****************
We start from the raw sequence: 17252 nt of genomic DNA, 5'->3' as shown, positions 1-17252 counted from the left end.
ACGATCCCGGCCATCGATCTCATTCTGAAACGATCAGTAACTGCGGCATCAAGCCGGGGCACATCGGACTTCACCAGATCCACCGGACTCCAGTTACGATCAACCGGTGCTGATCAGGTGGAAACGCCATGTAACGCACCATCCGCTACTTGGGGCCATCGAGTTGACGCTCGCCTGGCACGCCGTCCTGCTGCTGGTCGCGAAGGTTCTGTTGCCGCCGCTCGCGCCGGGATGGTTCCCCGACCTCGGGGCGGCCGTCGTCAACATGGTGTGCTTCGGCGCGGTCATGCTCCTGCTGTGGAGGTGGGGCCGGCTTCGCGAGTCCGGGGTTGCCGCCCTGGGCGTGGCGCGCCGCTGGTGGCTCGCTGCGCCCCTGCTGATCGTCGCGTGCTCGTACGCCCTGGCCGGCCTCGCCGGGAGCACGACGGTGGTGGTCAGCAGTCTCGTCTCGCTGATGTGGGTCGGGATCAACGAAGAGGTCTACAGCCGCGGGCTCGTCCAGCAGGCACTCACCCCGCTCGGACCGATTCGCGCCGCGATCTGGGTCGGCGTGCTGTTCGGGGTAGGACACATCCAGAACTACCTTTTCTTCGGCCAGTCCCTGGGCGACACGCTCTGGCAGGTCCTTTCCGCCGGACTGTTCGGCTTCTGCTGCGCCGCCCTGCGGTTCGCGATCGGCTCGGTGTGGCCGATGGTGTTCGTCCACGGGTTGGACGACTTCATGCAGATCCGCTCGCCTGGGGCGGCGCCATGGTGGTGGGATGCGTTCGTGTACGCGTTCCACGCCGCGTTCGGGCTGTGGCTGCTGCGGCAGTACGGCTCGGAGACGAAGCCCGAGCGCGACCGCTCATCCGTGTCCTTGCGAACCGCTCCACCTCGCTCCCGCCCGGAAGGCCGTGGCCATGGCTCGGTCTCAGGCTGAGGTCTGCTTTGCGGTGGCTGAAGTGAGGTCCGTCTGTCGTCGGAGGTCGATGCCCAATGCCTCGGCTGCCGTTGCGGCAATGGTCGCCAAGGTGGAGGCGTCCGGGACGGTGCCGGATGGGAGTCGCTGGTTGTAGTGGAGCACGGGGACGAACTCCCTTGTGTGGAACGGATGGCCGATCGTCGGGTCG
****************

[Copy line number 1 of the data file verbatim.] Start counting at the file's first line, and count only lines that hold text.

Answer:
We start from the raw sequence: 17252 nt of genomic DNA, 5'->3' as shown, positions 1-17252 counted from the left end.